Renowned entrepreneur and investor Reid Hoffman and entrepreneur/author Ben Casnocha present a new blueprint for managing your career. You will learn the best practices of some of the most successful start-ups on the planet (like PayPal and LinkedIn), and how these strategies can be applied to your career -- no matter your industry or job function. You will learn how to launch career plans amid uncertainty; how to change jobs based on what you learn; how to generate breakout opportunities; how to take intelligent risks; how to develop real relationships and build an effective professional network. Most of all, you will learn how to *think* like an entrepreneur when steering the start-up that is your career. Newark mayor Cory Booker called The Start-Up of You "profound." Jack Dorsey said it "distills the key techniques needed to succeed." Come find out how to be the entrepreneur of your own life, and take control of your professional future.
by Ron Gutman
Smiling is more than just the result of happiness – it can actually help create happiness. And creating happiness at work is essential to building a highly successful company.
Ron Gutman, author of one of the most “Liked” TED talks of all time (the Hidden Powers of Smiling) and founder and CEO of HealthTap, discusses current research about how smiling and happiness can change lives and social situations, and are at the core of effective companies where employees love to work, and reveals methods (including creating and honoring a company Vision and Credo and shared values) for building a highly-successful, smile-filled company through a culture centered on Three-Ps: Positivity, Purpose and Priorities. These form the building blocks of innovative entrepreneurship.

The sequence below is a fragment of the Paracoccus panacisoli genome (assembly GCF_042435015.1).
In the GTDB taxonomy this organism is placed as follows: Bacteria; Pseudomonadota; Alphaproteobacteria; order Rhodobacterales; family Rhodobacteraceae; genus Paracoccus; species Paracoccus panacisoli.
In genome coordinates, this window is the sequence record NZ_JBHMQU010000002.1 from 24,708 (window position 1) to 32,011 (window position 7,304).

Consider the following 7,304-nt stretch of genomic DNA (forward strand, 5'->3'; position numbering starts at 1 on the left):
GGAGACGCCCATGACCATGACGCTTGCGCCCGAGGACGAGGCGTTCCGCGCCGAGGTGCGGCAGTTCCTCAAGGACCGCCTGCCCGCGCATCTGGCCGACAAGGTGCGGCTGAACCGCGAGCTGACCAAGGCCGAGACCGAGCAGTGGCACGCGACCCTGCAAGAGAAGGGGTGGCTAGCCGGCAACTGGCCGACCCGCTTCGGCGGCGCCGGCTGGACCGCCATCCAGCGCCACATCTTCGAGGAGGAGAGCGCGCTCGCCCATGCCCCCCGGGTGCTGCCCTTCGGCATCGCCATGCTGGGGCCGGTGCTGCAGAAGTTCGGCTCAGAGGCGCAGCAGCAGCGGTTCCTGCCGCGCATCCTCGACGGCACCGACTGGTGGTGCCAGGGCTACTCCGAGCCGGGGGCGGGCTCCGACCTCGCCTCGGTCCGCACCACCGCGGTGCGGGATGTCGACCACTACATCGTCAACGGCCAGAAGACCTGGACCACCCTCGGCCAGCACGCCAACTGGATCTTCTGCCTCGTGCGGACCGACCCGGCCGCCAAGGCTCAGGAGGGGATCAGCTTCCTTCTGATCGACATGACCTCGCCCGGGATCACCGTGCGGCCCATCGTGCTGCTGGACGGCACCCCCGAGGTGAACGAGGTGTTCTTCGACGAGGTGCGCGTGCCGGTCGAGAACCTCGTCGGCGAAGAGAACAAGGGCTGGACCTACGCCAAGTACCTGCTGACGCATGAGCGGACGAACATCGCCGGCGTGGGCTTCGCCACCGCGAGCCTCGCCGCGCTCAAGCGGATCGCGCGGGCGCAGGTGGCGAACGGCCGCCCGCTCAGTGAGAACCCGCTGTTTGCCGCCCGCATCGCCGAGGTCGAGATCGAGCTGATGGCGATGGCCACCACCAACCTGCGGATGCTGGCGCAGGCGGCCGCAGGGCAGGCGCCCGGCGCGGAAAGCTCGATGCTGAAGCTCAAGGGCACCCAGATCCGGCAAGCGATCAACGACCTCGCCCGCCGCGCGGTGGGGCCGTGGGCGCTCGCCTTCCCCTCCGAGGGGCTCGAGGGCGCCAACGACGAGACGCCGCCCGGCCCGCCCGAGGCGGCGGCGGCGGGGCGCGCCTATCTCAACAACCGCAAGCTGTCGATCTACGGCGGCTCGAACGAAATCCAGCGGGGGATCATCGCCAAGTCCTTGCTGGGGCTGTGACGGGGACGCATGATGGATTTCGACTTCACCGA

By promoting, respecting, embodying and hiring for these qualities, companies are better equipped to overcome the challenges inherent in innovation (positivity), attract the right talent, supporters, and partners (strong purpose), and move faster and accomplish more (priorities) – all with happier employees.
How does someone who is obsessed live peacefully with someone who isn’t? That question—posed by an entrepreneur—elegantly summarizes the quandary faced by company founders and their spouses. In “Balancing Acts,” Meg's regular column in Inc. Magazine, she examines the impacts—for better and for worse—of entrepreneurial businesses on families.
As the spouse of an entrepreneur--married for more than 25 years to both her husband, Gary Hirshberg, and his business, Stonyfield Yogurt--this topic is familiar terrain. Gary co-founded Stonyfield on a farm in 1983. In those days, the business was “seven cows and a dream,” as company literature describes it. At sales of over $370 million, Stonyfield is now the third largest yogurt company in the U.S.
In this session, Gary and Meg will discuss lessons learned about how a marriage and family can survive the wild ride of an entrepreneurial business.
9th–13th March 2012